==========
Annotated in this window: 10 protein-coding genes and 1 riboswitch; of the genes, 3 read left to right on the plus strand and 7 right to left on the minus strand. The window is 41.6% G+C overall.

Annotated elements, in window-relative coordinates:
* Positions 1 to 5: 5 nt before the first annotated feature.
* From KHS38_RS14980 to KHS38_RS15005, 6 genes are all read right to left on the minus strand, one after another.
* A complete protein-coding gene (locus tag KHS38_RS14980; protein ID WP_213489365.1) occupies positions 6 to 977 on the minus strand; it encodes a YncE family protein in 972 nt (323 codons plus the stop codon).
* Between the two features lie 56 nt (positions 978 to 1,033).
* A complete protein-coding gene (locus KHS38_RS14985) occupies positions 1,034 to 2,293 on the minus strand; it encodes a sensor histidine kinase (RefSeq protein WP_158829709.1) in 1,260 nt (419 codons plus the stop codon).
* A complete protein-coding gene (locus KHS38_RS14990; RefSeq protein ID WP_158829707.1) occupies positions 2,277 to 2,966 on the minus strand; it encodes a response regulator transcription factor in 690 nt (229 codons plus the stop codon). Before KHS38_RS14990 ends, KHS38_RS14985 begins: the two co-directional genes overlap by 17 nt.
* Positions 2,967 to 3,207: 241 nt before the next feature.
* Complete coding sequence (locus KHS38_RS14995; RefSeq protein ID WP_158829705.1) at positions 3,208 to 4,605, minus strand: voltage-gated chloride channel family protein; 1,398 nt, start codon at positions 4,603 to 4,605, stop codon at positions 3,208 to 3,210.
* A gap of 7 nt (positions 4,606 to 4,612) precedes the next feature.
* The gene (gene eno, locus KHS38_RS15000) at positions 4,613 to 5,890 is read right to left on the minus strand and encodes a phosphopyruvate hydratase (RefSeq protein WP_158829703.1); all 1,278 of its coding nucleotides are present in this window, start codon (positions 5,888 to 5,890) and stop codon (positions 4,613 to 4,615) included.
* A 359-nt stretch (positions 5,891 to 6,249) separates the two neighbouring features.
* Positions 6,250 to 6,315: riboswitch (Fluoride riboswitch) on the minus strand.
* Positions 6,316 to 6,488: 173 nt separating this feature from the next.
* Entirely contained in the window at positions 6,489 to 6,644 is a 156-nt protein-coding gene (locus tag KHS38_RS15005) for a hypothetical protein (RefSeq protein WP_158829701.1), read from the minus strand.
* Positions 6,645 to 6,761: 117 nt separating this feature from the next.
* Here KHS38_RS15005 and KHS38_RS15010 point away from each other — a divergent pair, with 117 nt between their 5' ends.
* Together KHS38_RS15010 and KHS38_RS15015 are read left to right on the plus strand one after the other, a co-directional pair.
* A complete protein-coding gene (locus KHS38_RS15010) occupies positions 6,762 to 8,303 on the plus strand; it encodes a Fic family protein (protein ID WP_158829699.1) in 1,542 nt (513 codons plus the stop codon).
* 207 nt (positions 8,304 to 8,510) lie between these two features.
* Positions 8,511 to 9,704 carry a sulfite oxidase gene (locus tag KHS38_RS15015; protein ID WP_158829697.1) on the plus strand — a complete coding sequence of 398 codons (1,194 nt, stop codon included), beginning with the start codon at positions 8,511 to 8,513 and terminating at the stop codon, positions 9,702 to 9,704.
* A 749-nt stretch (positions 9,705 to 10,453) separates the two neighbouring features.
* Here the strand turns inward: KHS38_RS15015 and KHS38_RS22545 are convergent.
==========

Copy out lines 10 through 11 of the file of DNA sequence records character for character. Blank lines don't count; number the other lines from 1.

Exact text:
* Complete coding sequence (locus KHS38_RS14995; RefSeq protein ID WP_158829705.1) at positions 3,208 to 4,605, minus strand: voltage-gated chloride channel family protein; 1,398 nt, start codon at positions 4,603 to 4,605, stop codon at positions 3,208 to 3,210.
* A gap of 7 nt (positions 4,606 to 4,612) precedes the next feature.